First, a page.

TW:   What’s your go-to fashion label when you aren’t performing?

ET:   I don’t have a particular favorite label. But I do love fashion and how it makes me feel, I have always felt it’s important to wear what makes me feel good whether it’s a fashion trend or not. I tend to be quite open and explore what’s in the stores, but I don’t stick with trends too much.

TW:   If you could have a culturally curious supper with anyone, who would it be?

ET:   Alicia Alonso. I had the pleasure to meet her when I danced for her in Cuba, and we briefly chatted about my performance. I would have loved to have the time to share a dinner with her and hear more about her life story. She overcame so many challenges in her brilliant career. I will never forget our meeting together.

TW:   Where is your go-to spot in London for inspiration?

ET:   I love to go to the theatre, or museums. London has so many wonderful theatres and talented artists! We are very lucky to live in a city where we are constantly surrounded by creativity and inspiration. My list of favourite museums is endless, the Natural History Museum, Science Museum, Victoria & Albert… I always get fascinated by the colours, shapes, designs and architecture I see in museums – they have the power to inspire me in so many ways.

TW:   If you could own any artwork, what would it be?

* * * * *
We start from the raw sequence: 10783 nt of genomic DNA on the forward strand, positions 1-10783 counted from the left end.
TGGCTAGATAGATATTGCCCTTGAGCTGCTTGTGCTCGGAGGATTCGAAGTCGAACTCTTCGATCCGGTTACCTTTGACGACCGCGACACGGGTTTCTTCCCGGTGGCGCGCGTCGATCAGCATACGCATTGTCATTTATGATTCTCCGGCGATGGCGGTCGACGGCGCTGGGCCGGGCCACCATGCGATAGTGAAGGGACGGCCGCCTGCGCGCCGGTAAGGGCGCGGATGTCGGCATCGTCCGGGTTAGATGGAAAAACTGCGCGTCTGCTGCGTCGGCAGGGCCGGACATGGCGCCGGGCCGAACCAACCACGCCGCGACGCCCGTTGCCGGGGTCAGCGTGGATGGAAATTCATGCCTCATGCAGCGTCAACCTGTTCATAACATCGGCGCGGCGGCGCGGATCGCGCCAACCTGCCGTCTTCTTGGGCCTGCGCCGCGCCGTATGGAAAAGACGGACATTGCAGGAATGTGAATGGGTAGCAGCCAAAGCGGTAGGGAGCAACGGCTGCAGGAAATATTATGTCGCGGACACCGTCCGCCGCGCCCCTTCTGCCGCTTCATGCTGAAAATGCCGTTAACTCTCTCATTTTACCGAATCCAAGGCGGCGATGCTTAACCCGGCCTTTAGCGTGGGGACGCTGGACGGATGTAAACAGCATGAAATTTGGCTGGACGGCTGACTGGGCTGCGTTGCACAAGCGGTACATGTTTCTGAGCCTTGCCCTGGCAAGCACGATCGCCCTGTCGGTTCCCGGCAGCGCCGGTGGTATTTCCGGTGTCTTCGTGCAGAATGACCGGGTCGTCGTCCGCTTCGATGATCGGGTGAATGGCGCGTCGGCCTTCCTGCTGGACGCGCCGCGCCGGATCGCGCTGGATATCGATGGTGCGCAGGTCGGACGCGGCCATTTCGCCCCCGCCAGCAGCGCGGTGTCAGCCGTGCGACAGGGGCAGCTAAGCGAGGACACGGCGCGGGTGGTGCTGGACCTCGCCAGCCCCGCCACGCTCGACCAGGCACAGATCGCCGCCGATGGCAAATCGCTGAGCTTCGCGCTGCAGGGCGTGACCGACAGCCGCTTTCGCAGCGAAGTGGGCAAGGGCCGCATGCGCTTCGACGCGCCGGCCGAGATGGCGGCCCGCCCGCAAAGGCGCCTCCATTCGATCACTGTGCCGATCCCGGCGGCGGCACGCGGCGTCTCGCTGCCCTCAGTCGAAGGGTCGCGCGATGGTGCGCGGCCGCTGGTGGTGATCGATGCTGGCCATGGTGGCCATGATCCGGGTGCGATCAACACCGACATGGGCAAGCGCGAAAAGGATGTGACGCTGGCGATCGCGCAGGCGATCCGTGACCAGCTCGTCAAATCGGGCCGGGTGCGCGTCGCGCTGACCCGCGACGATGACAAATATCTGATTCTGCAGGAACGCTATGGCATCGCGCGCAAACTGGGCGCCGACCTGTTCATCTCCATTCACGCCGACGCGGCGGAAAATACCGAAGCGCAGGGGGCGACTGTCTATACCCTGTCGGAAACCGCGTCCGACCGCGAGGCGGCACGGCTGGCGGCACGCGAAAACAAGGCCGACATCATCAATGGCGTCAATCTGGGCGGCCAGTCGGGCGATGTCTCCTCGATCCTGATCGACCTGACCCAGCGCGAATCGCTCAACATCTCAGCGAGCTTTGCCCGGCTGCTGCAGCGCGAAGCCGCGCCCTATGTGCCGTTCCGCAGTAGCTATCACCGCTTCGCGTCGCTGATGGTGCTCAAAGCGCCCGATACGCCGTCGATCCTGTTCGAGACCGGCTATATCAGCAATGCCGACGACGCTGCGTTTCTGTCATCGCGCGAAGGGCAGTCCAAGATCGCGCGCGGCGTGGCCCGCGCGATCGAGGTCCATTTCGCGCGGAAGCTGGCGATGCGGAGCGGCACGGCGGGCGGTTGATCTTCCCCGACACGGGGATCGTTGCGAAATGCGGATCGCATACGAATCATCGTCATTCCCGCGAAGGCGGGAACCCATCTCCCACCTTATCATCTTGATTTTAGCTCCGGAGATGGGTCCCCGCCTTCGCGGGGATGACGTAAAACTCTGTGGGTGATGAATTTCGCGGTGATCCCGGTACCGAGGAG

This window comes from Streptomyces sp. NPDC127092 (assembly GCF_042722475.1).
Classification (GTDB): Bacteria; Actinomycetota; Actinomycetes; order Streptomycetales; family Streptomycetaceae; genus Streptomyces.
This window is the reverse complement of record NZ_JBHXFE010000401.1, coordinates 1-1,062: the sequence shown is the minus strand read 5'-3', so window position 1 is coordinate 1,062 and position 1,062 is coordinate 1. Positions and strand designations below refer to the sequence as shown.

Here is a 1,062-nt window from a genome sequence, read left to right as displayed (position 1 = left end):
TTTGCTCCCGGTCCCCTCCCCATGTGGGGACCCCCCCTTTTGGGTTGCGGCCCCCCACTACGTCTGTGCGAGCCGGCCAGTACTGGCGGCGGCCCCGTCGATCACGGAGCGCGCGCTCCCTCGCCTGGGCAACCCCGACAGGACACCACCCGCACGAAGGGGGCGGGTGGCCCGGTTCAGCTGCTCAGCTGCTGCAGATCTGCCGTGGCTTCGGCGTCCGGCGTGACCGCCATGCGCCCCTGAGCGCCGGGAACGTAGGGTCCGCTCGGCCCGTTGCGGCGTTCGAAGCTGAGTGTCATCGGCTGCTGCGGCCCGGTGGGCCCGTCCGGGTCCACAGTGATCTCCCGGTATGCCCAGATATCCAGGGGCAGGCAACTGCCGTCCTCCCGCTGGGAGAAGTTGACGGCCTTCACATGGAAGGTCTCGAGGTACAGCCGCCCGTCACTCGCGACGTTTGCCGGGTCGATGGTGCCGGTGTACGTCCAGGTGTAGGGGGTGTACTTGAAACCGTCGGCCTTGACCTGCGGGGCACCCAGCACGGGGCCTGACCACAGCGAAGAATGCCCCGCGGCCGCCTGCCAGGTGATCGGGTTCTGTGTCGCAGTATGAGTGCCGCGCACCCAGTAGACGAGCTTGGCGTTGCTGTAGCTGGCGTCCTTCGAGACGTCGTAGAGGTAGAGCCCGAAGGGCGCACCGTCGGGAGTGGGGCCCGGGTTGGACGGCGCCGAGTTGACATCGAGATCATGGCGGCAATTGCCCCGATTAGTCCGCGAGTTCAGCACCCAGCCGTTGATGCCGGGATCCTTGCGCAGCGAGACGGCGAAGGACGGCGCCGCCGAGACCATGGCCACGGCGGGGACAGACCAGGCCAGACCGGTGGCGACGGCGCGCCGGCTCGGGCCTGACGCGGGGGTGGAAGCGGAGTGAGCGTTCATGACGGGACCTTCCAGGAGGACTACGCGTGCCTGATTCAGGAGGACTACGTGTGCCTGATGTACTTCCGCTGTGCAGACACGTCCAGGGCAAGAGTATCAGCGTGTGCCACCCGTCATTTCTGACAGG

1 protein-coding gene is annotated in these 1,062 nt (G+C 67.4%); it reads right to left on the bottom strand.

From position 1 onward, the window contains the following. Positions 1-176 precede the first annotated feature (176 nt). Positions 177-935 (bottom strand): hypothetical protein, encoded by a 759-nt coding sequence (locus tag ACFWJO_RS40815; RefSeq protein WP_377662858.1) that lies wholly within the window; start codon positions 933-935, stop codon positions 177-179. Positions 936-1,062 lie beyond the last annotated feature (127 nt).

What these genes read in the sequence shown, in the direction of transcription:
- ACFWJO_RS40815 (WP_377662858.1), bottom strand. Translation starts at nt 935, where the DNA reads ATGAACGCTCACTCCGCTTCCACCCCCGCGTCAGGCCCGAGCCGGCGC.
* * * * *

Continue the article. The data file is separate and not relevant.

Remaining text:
ET:   From the fellow Japanese Yayoi Kusama, who is one of the most famous contemporary artists of our time. She has a fascinating life and she shares so much of what she went through in her artwork. She didn’t have an easy life, and yet it’s amazing to see how she fights against her inner battles through art. I get really inspired by her way to express herself and show her feeling through her art. It brings me happiness to see her own vision.

TW:   Which book, song and artwork would you take to a desert island with you?

ET:   Book: The Alchemist by Paulo Coelho. It was the first book I’ve read in English, and it was really remarkable. I went to the book shop to get more books from Coelho – I love to read his novels.

Song: Any Adele song. I love her voice, I could listen to her all the time. Our wedding song was one from Adele, so it’s a very special artist for me.

Artwork: A drawing from my son.